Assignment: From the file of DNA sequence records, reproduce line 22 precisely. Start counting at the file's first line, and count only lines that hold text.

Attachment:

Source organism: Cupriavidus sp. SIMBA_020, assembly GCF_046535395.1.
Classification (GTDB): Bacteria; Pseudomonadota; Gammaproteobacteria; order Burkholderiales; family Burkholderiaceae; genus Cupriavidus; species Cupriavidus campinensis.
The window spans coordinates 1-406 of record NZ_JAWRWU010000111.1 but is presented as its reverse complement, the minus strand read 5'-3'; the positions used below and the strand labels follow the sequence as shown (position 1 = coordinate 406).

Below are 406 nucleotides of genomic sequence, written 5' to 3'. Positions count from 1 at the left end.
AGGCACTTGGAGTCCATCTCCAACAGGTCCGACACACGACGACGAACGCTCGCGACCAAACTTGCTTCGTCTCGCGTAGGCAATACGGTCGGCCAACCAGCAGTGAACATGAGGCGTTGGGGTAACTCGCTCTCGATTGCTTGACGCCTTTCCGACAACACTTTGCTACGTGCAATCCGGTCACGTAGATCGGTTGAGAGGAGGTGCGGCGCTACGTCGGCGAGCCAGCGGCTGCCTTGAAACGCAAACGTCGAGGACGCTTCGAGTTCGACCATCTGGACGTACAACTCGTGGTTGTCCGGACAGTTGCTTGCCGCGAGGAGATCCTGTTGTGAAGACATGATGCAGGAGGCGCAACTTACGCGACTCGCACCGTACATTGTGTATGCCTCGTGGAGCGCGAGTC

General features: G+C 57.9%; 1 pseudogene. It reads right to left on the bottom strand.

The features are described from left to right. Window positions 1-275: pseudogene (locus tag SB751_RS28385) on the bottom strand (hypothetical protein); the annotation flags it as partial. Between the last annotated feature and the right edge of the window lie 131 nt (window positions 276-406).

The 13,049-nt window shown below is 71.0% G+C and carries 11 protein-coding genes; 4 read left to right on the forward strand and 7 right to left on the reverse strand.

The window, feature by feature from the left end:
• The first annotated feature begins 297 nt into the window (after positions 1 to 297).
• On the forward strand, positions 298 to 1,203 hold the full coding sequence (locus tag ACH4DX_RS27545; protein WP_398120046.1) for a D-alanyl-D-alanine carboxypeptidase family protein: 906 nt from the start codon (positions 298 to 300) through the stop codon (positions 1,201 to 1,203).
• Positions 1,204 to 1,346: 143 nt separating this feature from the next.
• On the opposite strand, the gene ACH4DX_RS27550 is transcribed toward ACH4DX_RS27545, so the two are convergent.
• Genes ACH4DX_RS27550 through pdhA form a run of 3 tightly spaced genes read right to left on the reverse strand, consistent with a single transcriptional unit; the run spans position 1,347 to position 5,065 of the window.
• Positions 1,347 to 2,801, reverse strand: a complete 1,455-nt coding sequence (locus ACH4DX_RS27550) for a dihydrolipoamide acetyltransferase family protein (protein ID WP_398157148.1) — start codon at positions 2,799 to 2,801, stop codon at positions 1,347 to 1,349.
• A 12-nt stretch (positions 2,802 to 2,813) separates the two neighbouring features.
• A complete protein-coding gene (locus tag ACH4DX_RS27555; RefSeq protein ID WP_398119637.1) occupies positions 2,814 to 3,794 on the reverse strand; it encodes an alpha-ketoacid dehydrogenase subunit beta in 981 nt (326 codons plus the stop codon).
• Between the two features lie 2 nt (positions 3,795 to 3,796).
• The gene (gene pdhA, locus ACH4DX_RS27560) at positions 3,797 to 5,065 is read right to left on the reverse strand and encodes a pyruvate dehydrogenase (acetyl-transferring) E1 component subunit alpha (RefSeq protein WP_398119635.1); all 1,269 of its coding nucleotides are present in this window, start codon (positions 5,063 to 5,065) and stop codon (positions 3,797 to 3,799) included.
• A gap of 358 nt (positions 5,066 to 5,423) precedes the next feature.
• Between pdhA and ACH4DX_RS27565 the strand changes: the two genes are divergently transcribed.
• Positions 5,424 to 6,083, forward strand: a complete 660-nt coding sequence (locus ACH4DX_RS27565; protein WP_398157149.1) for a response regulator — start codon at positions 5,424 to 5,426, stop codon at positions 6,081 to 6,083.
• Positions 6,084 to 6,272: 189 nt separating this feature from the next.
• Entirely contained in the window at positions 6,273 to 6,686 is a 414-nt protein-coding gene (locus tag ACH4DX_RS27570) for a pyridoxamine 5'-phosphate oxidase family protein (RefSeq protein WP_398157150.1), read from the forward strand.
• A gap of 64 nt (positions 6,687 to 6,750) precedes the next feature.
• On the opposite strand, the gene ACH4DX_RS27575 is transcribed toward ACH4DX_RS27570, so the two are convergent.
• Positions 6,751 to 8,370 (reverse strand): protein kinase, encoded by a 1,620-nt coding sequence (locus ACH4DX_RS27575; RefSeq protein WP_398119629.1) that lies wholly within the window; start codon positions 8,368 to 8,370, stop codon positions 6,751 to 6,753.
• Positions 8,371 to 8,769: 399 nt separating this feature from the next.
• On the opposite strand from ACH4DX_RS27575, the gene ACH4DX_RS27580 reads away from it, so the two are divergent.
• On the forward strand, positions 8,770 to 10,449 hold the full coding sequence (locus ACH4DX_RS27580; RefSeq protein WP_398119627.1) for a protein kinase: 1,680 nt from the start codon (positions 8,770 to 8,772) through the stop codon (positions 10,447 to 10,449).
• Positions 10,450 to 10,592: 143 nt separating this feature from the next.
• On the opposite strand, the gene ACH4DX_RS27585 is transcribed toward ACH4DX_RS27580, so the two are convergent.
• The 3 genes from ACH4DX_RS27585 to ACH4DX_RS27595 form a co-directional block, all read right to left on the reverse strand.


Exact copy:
• Positions 5,424 to 6,083, forward strand: a complete 660-nt coding sequence (locus ACH4DX_RS27565; protein WP_398157149.1) for a response regulator — start codon at positions 5,424 to 5,426, stop codon at positions 6,081 to 6,083.